Thursday, August 31, 2006

Ki Teitsei (Haftarot)

“Sing o Barren”

The haftarah for Ki Tetsei is the same as that for Noah, or at least to its first ten verses (Isaiah 54:1-10; some read 54:1-55:5 for Noah), which we discussed in brief at the time. Its use there is based, both on the presence of a verse alluding to the Flood (“Is this not like the waters of Noah to me?”; 54:9) and a certain thematic parallel to the “inner drama” expressed in the flood, so to speak, of Divine anger and reconciliation. God was furious at and disappointed in mankind, punished them with near total destruction, but then turned to a new covenant, expressed in the symbol of the rainbow, involving acceptance of the human race with all its moral frailties.

Here, the haftarah is read in the context of the backwards-and-forwards dynamics of anger and reconciliation between God and Israel. Thus, we find here words of comfort to Israel, acknowledging that “in a small moment I abandoned you, but with great mercy shall I gather you in; in a moment of anger I hid my face from you, but with eternal love I shall show you mercy…” (vv. 7-8).

Prominent here are images of expansion and growth. Israel is likened to a barren, disconsolate woman, who shall yet shout for joy when she shall enlarge her tent and stretch out its curtains. From desolation and abandonment, she shall yet realize the blessing, “You will spread forth right and left, and your seed shall inherit many nations, and inhabit abandoned cities” (v. 3), with God Himself acting, so to speak, as her husband. What is significant here is not only the renewal of the covenant with God, or even the assurances of continued presence in the land, but the fact of simple physical expansion, of proliferation in numbers. The blessings to the patriarchs, “Your seed shall be like the stars of the sky… and like the sand of the sea,” are here reconfirmed.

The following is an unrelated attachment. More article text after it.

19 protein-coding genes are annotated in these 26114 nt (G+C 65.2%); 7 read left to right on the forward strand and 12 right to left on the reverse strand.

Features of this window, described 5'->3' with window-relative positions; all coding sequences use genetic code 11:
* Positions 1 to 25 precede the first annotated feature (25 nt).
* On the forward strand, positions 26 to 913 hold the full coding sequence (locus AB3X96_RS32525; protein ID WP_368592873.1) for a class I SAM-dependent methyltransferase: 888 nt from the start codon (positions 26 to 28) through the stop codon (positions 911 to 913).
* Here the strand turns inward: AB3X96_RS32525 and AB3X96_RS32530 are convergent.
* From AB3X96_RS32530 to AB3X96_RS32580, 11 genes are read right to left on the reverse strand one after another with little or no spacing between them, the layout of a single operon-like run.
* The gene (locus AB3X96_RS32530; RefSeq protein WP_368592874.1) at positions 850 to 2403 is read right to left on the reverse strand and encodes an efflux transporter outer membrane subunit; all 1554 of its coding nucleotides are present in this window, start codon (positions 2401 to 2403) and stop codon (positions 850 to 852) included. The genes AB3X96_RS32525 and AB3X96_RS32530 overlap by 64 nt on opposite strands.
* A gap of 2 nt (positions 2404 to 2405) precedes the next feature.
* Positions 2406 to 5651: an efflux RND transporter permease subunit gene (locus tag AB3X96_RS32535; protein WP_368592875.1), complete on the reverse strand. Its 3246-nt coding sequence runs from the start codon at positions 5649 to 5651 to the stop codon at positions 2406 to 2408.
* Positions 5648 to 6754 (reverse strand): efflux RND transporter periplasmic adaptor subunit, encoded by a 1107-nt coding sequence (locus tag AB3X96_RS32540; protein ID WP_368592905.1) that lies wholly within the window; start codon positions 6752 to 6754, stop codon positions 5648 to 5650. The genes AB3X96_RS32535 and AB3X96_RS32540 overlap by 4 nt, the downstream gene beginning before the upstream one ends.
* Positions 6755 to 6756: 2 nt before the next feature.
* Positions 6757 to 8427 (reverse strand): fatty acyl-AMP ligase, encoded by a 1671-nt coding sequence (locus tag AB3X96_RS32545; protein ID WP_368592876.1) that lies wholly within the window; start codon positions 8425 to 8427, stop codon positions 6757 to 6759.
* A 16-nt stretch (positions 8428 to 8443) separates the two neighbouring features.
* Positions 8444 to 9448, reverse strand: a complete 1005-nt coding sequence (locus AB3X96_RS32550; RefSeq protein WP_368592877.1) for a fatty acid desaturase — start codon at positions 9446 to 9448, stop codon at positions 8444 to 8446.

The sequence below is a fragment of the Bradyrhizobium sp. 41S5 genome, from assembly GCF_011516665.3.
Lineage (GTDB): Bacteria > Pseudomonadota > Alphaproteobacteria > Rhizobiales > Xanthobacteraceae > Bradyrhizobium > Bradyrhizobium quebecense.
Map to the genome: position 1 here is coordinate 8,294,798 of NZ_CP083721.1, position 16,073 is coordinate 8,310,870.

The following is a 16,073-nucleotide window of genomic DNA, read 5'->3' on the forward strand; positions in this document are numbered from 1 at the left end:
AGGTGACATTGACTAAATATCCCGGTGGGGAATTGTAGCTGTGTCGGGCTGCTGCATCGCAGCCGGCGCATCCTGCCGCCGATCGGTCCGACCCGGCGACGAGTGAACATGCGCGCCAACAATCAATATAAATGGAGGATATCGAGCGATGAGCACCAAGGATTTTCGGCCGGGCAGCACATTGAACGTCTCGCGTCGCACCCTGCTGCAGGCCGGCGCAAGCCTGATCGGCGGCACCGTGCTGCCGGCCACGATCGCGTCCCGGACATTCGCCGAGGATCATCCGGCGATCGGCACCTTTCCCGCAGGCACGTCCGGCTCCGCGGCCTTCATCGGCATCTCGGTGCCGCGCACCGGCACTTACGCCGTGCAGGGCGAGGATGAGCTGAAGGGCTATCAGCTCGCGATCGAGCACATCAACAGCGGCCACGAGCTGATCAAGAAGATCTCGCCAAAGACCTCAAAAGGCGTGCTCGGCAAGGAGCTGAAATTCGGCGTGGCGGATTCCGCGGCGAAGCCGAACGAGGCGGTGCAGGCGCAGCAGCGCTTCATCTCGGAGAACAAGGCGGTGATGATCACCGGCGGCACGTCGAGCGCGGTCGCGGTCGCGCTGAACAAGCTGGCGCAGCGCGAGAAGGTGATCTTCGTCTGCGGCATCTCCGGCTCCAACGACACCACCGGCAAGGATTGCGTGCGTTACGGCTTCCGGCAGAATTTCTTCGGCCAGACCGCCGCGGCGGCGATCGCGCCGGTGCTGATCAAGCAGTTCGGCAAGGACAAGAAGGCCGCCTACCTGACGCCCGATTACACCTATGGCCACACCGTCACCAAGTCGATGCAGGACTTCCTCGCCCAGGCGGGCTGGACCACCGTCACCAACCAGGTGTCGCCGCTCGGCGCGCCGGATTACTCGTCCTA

We live in a strange period of time, an age full of paradoxes. Values that were seen in the past as self-evident are today subject to stringent criticism. Thus, we find a tendency today among certain liberal circles to play down the importance of the wish for demographic multiplication, or even to see such wishes as “atavistic,” if not chauvinistic, racist, and downright dangerous to the future of the human race. True, there is admittedly tremendous population growth today that taxes the resources of the earth, creating threats of starvation and malnutrition in much of the globe. It was this that prompted the emergence of the Zero Population Growth movement some years ago. However, in broad circles in Europe and America one encounters people who scorn the desire for biological continuity, and have no or excessively small families. We thus find the individualistic values of the European humanistic tradition carried to extreme and even absurd lengths.

In any event, such a drive, fulfilled within reason, is the very stuff and substance of any nation’s existence—certainly of one like the Jewish nation, which has known threats of decimation: both recently, in the horrors of the Holocaust, as well as at various other earlier times in the history of the Galut. Evidently, during the Babylonian exile, too, there was a certain sense of being threatened by demographic extinction. The numbers given in the book of Nehemiah, where the heads of the clans who returned to Zion can be listed by name in a page or two, speaks eloquently for the small size of the Jewish core group in those days.

In Jewish tradition, banei hayyei umezonai—offspring, life (i.e., health), and livelihood—are often listed as the three essential basic blessings in life, a kind of shorthand for the central concerns of personal petitional prayer. Biological continuity is a basic existential concern; barrenness is seen as one of the worst misfortunes, on an individual as on a communal level. Sarah, the other matriarchs, Hannah, all prayed for offspring; indeed, Hannah’s prayer for a child is seen as the archetype for all prayer (we will return to this subject before Rosh Hashana).

On the other hand, two chapters further along, Isaiah offers comfort to the eunuch, who thinks he is a “dry tree,” assuring him that he too has an important role, and will enjoy a memorial “better than sons and daughters” (56:3-4). Children, physical continuity, is a profound blessing, but an individual’s worth and value is ultimately determined by his own deeds and actions.

(Note: In the Italian rite, the haftarah for this Shabbat is 1 Samuel 17:1-37, describing the war against the Philistines, picking up on the subject of the opening section of the Torah portion.)


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